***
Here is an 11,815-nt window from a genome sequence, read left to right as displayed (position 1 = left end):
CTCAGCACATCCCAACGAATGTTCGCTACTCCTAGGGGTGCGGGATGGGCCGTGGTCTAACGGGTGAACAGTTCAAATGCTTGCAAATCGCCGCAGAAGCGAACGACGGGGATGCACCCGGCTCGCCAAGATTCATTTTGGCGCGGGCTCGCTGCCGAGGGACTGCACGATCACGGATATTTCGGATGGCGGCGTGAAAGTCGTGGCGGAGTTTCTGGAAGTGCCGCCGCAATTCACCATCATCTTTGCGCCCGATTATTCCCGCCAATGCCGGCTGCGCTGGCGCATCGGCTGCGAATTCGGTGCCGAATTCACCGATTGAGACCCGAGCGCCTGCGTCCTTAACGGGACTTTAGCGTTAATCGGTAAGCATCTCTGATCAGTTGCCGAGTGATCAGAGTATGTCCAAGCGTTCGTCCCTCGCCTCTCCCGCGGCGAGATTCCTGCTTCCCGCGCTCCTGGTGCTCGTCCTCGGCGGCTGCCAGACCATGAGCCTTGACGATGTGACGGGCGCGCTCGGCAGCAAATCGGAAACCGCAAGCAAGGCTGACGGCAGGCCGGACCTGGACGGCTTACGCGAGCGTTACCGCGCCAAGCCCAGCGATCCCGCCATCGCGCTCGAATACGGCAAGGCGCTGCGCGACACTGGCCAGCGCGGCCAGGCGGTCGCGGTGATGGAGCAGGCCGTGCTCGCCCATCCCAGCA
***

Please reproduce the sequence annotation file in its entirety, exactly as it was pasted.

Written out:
Here is an 11,815-nt window from a genome sequence, read left to right as displayed (position 1 = left end):
CTCAGCACATCCCAACGAATGTTCGCTACTCCTAGGGGTGCGGGATGGGCCGTGGTCTAACGGGTGAACAGTTCAAATGCTTGCAAATCGCCGCAGAAGCGAACGACGGGGATGCACCCGGCTCGCCAAGATTCATTTTGGCGCGGGCTCGCTGCCGAGGGACTGCACGATCACGGATATTTCGGATGGCGGCGTGAAAGTCGTGGCGGAGTTTCTGGAAGTGCCGCCGCAATTCACCATCATCTTTGCGCCCGATTATTCCCGCCAATGCCGGCTGCGCTGGCGCATCGGCTGCGAATTCGGTGCCGAATTCACCGATTGAGACCCGAGCGCCTGCGTCCTTAACGGGACTTTAGCGTTAATCGGTAAGCATCTCTGATCAGTTGCCGAGTGATCAGAGTATGTCCAAGCGTTCGTCCCTCGCCTCTCCCGCGGCGAGATTCCTGCTTCCCGCGCTCCTGGTGCTCGTCCTCGGCGGCTGCCAGACCATGAGCCTTGACGATGTGACGGGCGCGCTCGGCAGCAAATCGGAAACCGCAAGCAAGGCTGACGGCAGGCCGGACCTGGACGGCTTACGCGAGCGTTACCGCGCCAAGCCCAGCGATCCCGCCATCGCGCTCGAATACGGCAAGGCGCTGCGCGACACTGGCCAGCGCGGCCAGGCGGTCGCGGTGATGGAGCAGGCCGTGCTCGCCCATCCCAGCA